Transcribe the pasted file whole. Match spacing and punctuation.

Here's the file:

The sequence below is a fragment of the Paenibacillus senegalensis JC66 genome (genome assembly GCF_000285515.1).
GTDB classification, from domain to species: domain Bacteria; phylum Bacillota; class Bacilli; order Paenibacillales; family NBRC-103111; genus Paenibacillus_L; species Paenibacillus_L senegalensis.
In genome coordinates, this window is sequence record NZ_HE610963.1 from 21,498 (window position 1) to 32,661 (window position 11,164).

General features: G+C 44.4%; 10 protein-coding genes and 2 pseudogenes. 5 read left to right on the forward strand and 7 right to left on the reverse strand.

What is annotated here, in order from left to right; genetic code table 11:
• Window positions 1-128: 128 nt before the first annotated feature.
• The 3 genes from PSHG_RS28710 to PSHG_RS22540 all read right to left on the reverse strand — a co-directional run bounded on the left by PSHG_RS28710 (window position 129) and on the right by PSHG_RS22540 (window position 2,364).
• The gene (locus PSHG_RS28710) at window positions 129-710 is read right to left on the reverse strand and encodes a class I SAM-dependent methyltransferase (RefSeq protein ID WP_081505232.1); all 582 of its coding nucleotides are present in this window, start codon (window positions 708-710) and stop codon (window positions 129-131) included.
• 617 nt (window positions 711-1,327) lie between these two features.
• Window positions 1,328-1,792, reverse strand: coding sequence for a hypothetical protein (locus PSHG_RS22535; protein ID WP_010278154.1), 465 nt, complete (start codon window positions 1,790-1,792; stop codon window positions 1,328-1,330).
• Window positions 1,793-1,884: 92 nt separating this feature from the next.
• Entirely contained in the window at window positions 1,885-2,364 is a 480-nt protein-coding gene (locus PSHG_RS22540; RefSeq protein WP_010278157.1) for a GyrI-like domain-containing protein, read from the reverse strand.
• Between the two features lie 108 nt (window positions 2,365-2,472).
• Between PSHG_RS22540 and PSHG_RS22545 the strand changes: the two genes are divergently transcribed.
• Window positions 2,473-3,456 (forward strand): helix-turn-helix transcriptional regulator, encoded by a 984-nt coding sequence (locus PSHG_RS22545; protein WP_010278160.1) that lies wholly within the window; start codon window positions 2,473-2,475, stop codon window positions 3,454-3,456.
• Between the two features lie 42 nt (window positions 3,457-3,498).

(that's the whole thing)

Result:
The sequence below is a fragment of the Paenibacillus senegalensis JC66 genome (genome assembly GCF_000285515.1).
GTDB classification, from domain to species: domain Bacteria; phylum Bacillota; class Bacilli; order Paenibacillales; family NBRC-103111; genus Paenibacillus_L; species Paenibacillus_L senegalensis.
In genome coordinates, this window is sequence record NZ_HE610963.1 from 21,498 (window position 1) to 32,661 (window position 11,164).

General features: G+C 44.4%; 10 protein-coding genes and 2 pseudogenes. 5 read left to right on the forward strand and 7 right to left on the reverse strand.

What is annotated here, in order from left to right; genetic code table 11:
• Window positions 1-128: 128 nt before the first annotated feature.
• The 3 genes from PSHG_RS28710 to PSHG_RS22540 all read right to left on the reverse strand — a co-directional run bounded on the left by PSHG_RS28710 (window position 129) and on the right by PSHG_RS22540 (window position 2,364).
• The gene (locus PSHG_RS28710) at window positions 129-710 is read right to left on the reverse strand and encodes a class I SAM-dependent methyltransferase (RefSeq protein ID WP_081505232.1); all 582 of its coding nucleotides are present in this window, start codon (window positions 708-710) and stop codon (window positions 129-131) included.
• 617 nt (window positions 711-1,327) lie between these two features.
• Window positions 1,328-1,792, reverse strand: coding sequence for a hypothetical protein (locus PSHG_RS22535; protein ID WP_010278154.1), 465 nt, complete (start codon window positions 1,790-1,792; stop codon window positions 1,328-1,330).
• Window positions 1,793-1,884: 92 nt separating this feature from the next.
• Entirely contained in the window at window positions 1,885-2,364 is a 480-nt protein-coding gene (locus PSHG_RS22540; RefSeq protein WP_010278157.1) for a GyrI-like domain-containing protein, read from the reverse strand.
• Between the two features lie 108 nt (window positions 2,365-2,472).
• Between PSHG_RS22540 and PSHG_RS22545 the strand changes: the two genes are divergently transcribed.
• Window positions 2,473-3,456 (forward strand): helix-turn-helix transcriptional regulator, encoded by a 984-nt coding sequence (locus PSHG_RS22545; protein WP_010278160.1) that lies wholly within the window; start codon window positions 2,473-2,475, stop codon window positions 3,454-3,456.
• Between the two features lie 42 nt (window positions 3,457-3,498).